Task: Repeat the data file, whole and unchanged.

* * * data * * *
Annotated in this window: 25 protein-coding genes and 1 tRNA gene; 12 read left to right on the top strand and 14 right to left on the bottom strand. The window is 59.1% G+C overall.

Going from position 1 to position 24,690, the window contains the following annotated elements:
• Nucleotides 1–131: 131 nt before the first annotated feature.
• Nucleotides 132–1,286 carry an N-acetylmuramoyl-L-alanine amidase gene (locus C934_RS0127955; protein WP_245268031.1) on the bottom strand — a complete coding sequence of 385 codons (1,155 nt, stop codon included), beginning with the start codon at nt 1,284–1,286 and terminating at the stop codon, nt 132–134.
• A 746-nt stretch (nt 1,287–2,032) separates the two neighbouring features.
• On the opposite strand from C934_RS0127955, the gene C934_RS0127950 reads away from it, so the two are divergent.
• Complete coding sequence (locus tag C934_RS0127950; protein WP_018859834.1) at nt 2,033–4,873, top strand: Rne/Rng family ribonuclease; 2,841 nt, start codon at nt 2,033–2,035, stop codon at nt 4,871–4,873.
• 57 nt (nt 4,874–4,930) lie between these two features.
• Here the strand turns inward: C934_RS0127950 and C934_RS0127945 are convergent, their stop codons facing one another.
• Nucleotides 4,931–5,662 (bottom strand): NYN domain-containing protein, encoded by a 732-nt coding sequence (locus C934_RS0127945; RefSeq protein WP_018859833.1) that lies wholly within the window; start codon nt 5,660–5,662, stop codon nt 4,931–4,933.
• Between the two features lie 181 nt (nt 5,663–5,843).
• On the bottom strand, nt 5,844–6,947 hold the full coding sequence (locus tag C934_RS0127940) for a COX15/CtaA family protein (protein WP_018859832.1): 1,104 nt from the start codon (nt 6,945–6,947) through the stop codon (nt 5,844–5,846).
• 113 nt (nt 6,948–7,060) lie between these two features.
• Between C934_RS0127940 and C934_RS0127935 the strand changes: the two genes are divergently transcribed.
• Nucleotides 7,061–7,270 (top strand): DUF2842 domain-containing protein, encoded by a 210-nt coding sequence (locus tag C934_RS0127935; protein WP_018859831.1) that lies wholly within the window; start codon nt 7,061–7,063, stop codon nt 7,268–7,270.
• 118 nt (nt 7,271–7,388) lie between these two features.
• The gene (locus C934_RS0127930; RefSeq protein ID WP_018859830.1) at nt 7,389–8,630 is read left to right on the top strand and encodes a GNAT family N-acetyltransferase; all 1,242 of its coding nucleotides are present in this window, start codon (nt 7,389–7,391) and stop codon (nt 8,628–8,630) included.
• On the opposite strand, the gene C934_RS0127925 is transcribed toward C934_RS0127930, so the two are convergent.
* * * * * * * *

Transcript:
Annotated in this window: 25 protein-coding genes and 1 tRNA gene; 12 read left to right on the top strand and 14 right to left on the bottom strand. The window is 59.1% G+C overall.

Going from position 1 to position 24,690, the window contains the following annotated elements:
• Nucleotides 1–131: 131 nt before the first annotated feature.
• Nucleotides 132–1,286 carry an N-acetylmuramoyl-L-alanine amidase gene (locus C934_RS0127955; protein WP_245268031.1) on the bottom strand — a complete coding sequence of 385 codons (1,155 nt, stop codon included), beginning with the start codon at nt 1,284–1,286 and terminating at the stop codon, nt 132–134.
• A 746-nt stretch (nt 1,287–2,032) separates the two neighbouring features.
• On the opposite strand from C934_RS0127955, the gene C934_RS0127950 reads away from it, so the two are divergent.
• Complete coding sequence (locus tag C934_RS0127950; protein WP_018859834.1) at nt 2,033–4,873, top strand: Rne/Rng family ribonuclease; 2,841 nt, start codon at nt 2,033–2,035, stop codon at nt 4,871–4,873.
• 57 nt (nt 4,874–4,930) lie between these two features.
• Here the strand turns inward: C934_RS0127950 and C934_RS0127945 are convergent, their stop codons facing one another.
• Nucleotides 4,931–5,662 (bottom strand): NYN domain-containing protein, encoded by a 732-nt coding sequence (locus C934_RS0127945; RefSeq protein WP_018859833.1) that lies wholly within the window; start codon nt 5,660–5,662, stop codon nt 4,931–4,933.
• Between the two features lie 181 nt (nt 5,663–5,843).
• On the bottom strand, nt 5,844–6,947 hold the full coding sequence (locus tag C934_RS0127940) for a COX15/CtaA family protein (protein WP_018859832.1): 1,104 nt from the start codon (nt 6,945–6,947) through the stop codon (nt 5,844–5,846).
• 113 nt (nt 6,948–7,060) lie between these two features.
• Between C934_RS0127940 and C934_RS0127935 the strand changes: the two genes are divergently transcribed.
• Nucleotides 7,061–7,270 (top strand): DUF2842 domain-containing protein, encoded by a 210-nt coding sequence (locus tag C934_RS0127935; protein WP_018859831.1) that lies wholly within the window; start codon nt 7,061–7,063, stop codon nt 7,268–7,270.
• 118 nt (nt 7,271–7,388) lie between these two features.
• The gene (locus C934_RS0127930; RefSeq protein ID WP_018859830.1) at nt 7,389–8,630 is read left to right on the top strand and encodes a GNAT family N-acetyltransferase; all 1,242 of its coding nucleotides are present in this window, start codon (nt 7,389–7,391) and stop codon (nt 8,628–8,630) included.
• On the opposite strand, the gene C934_RS0127925 is transcribed toward C934_RS0127930, so the two are convergent.